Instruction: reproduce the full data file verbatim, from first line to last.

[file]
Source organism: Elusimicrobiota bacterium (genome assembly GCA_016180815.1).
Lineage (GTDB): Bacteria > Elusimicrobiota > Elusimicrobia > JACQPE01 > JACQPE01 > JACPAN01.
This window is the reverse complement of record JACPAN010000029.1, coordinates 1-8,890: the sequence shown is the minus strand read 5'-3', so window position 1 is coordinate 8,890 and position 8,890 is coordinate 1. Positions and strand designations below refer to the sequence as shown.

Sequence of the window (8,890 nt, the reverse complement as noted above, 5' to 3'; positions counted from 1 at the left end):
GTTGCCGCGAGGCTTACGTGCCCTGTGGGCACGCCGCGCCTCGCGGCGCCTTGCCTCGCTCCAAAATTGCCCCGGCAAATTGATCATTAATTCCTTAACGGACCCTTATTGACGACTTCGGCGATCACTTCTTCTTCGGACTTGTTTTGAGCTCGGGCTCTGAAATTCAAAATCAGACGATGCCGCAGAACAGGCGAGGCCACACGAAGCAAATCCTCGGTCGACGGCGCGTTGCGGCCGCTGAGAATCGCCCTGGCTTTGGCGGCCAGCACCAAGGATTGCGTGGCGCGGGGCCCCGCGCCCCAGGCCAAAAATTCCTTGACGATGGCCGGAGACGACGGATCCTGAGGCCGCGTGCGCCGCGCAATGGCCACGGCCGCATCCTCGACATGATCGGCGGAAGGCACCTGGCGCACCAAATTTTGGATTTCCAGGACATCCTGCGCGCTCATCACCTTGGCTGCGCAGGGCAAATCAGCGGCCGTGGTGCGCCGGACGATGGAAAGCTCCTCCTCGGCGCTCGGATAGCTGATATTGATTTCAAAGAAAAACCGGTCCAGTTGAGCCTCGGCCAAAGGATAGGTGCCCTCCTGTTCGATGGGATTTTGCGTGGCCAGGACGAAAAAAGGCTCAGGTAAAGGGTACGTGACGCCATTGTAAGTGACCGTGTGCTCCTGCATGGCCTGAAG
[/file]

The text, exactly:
Source organism: Elusimicrobiota bacterium (genome assembly GCA_016180815.1).
Lineage (GTDB): Bacteria > Elusimicrobiota > Elusimicrobia > JACQPE01 > JACQPE01 > JACPAN01.
This window is the reverse complement of record JACPAN010000029.1, coordinates 1-8,890: the sequence shown is the minus strand read 5'-3', so window position 1 is coordinate 8,890 and position 8,890 is coordinate 1. Positions and strand designations below refer to the sequence as shown.

Sequence of the window (8,890 nt, the reverse complement as noted above, 5' to 3'; positions counted from 1 at the left end):
GTTGCCGCGAGGCTTACGTGCCCTGTGGGCACGCCGCGCCTCGCGGCGCCTTGCCTCGCTCCAAAATTGCCCCGGCAAATTGATCATTAATTCCTTAACGGACCCTTATTGACGACTTCGGCGATCACTTCTTCTTCGGACTTGTTTTGAGCTCGGGCTCTGAAATTCAAAATCAGACGATGCCGCAGAACAGGCGAGGCCACACGAAGCAAATCCTCGGTCGACGGCGCGTTGCGGCCGCTGAGAATCGCCCTGGCTTTGGCGGCCAGCACCAAGGATTGCGTGGCGCGGGGCCCCGCGCCCCAGGCCAAAAATTCCTTGACGATGGCCGGAGACGACGGATCCTGAGGCCGCGTGCGCCGCGCAATGGCCACGGCCGCATCCTCGACATGATCGGCGGAAGGCACCTGGCGCACCAAATTTTGGATTTCCAGGACATCCTGCGCGCTCATCACCTTGGCTGCGCAGGGCAAATCAGCGGCCGTGGTGCGCCGGACGATGGAAAGCTCCTCCTCGGCGCTCGGATAGCTGATATTGATTTCAAAGAAAAACCGGTCCAGTTGAGCCTCGGCCAAAGGATAGGTGCCCTCCTGTTCGATGGGATTTTGCGTGGCCAGGACGAAAAAAGGCTCAGGTAAAGGGTACGTGACGCCATTGTAAGTGACCGTGTGCTCCTGCATGGCCTGAAG